Though geared mainly toward financial planning professionals, this book should be of interest to anyone nearing or in retirement. Though a bit techinical at times, the reader will come away with an understanding of how portfolio management differs in retirement, why cash flow flooring is so important during retirement years, the calculation of flooring needs, and alternative solutions for flooring.
A book by a physician for physicians. It's obvious physicians are both smart and hard working, but when it comes to money many make some pretty horrible financial decisions. If you are a physician (or even if you're not), read this book before it's too late. Your finances and retirement years will be much better for it.
Barbarians at the Gate chronicles not only the rise and fall of RJR Nabisco, but also the evolution of corporate American culture from the Guilded Age through the end of the "greed is good" corporate raider era of the 1980s. It provides an entertaining and disturbing insight of how corporate culture morphed from one of executive trusteeship, to one of them placing their own interests well ahead of the owners and employees.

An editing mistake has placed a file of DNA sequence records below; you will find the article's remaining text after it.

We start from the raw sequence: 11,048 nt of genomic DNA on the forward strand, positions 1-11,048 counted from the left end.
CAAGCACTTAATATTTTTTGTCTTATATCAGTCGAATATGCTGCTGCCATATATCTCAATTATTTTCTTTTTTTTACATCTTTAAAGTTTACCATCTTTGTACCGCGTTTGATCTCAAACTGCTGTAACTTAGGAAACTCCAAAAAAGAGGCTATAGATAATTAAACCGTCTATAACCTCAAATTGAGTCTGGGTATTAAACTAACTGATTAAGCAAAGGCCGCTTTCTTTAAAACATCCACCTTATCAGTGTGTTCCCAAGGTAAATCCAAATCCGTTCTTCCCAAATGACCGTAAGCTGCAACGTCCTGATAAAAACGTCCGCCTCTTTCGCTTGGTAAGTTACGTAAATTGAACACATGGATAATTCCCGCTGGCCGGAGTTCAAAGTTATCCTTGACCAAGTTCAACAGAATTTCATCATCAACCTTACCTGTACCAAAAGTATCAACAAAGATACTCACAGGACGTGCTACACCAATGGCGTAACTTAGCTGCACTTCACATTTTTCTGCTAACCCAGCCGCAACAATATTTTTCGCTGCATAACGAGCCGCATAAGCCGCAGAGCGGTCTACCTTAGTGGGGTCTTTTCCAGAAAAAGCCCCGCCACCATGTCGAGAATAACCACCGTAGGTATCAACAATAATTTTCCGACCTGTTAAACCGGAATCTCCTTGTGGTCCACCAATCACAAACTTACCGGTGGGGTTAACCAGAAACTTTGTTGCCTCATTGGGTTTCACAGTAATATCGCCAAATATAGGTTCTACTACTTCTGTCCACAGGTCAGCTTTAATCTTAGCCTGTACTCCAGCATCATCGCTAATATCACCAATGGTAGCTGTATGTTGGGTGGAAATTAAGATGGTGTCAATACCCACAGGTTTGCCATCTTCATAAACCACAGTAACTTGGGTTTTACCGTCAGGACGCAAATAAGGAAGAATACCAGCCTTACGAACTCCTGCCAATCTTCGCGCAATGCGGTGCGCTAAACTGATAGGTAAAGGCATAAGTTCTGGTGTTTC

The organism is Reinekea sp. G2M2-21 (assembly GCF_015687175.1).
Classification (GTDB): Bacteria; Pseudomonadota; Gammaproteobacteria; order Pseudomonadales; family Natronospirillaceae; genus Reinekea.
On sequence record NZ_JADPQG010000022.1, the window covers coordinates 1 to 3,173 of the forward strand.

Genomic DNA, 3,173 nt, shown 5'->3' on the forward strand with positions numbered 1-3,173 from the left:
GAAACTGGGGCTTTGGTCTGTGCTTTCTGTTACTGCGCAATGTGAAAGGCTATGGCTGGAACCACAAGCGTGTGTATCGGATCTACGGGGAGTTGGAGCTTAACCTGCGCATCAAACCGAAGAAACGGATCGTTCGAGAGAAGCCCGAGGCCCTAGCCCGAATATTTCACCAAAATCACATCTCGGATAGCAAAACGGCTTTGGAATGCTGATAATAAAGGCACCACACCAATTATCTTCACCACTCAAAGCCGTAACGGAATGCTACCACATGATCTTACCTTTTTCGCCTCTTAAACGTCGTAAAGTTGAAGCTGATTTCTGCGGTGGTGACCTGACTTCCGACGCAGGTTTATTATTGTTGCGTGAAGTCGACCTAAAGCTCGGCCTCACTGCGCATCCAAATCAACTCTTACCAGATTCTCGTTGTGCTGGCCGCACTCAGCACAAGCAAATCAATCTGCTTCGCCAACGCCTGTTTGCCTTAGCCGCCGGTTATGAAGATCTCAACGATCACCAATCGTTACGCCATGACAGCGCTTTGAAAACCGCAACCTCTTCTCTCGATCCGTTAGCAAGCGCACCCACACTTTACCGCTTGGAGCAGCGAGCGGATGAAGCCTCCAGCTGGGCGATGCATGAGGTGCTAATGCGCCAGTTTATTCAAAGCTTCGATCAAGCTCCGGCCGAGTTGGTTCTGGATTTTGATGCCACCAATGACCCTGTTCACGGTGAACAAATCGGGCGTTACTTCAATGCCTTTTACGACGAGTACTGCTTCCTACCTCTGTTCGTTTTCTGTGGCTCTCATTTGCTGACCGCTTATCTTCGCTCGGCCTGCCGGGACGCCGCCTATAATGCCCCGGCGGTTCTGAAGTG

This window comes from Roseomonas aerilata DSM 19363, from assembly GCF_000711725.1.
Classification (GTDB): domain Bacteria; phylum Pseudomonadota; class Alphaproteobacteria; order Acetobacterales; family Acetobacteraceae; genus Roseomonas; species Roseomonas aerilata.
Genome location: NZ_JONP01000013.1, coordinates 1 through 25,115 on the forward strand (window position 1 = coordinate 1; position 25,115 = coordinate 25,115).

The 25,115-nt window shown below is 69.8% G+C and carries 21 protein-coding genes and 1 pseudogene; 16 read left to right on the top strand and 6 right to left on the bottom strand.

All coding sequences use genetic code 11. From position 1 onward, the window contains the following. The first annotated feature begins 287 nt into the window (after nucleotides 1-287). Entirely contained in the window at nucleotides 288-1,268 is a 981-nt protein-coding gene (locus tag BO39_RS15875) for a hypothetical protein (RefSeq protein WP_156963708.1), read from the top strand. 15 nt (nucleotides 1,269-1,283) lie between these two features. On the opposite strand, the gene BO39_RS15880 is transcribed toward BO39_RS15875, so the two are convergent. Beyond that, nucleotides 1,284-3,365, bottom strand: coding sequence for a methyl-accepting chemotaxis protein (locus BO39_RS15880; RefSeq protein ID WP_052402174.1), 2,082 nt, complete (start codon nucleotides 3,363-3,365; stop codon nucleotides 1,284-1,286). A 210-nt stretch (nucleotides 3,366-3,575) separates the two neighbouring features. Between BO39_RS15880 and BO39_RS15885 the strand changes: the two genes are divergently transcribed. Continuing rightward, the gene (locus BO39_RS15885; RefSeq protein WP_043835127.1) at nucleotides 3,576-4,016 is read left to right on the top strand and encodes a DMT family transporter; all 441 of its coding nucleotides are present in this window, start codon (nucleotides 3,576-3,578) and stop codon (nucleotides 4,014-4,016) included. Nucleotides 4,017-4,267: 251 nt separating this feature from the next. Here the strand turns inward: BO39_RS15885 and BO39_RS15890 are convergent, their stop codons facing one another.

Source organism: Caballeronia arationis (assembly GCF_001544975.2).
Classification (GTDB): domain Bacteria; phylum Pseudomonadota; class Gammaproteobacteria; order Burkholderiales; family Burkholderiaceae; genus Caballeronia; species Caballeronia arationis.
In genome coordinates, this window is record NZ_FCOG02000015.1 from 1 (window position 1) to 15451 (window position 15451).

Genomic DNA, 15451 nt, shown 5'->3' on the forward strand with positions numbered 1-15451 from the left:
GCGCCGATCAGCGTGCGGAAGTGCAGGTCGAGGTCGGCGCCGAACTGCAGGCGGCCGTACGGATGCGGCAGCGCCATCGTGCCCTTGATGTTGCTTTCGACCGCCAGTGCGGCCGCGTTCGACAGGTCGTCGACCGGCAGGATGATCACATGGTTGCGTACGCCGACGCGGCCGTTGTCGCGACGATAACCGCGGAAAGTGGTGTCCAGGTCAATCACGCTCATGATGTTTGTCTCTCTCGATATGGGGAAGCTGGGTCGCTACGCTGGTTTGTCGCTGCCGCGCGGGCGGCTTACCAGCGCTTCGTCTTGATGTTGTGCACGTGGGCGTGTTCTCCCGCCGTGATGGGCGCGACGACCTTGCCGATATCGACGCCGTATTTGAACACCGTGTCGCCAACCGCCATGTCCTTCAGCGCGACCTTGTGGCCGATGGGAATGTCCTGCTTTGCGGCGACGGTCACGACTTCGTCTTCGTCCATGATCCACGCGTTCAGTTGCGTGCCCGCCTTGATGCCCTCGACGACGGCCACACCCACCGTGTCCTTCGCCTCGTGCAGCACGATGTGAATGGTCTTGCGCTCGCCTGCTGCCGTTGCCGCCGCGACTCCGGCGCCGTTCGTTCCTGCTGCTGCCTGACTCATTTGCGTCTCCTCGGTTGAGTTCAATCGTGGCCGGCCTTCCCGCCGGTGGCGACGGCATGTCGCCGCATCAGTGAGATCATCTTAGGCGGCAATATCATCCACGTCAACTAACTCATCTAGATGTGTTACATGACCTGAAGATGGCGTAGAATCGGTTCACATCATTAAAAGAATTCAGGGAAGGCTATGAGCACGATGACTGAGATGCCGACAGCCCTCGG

In this book Jonathan Clements, a long time personal finance writer at the WSJ, provides practical advice about how to think about and manage our finances in a way that puts money in its place to allow a more comfortable and fulfilling life. The book is built around 5 ideas: 1) Focus on what truly creates happiness 2) Plan on living a long life 3) To be human is to be hardwired for poor financial management 4) Think big picture by focusing on each paycheck 5) Some games are best won by not losing
Easy to read and fast-paced book that helps reframe spending, saving, money, investing, and happiness. "Things that have never happened before happen all the time." "Save for the sake of saving" because although you might not know how you will eventually spend it. Saving now allows future flexibility, which is perhaps the most freeing thing of all. Somewhat out-of-place is the last chapter which discusses how the U.S. consumer got to where we are now and it's a fascintaing thread of history.
This is a great book for anyone considering preserving real estate as a family legacy. At first glance, leaving a piece of property to heirs might seem straight-forward, but difficult issues often begin to arise not long after inheritance. This book details ways in which these issues can be planned for before they transpire, helping to not only keep property in the family for generations to come, but also to avoid rifts between family members themselves.
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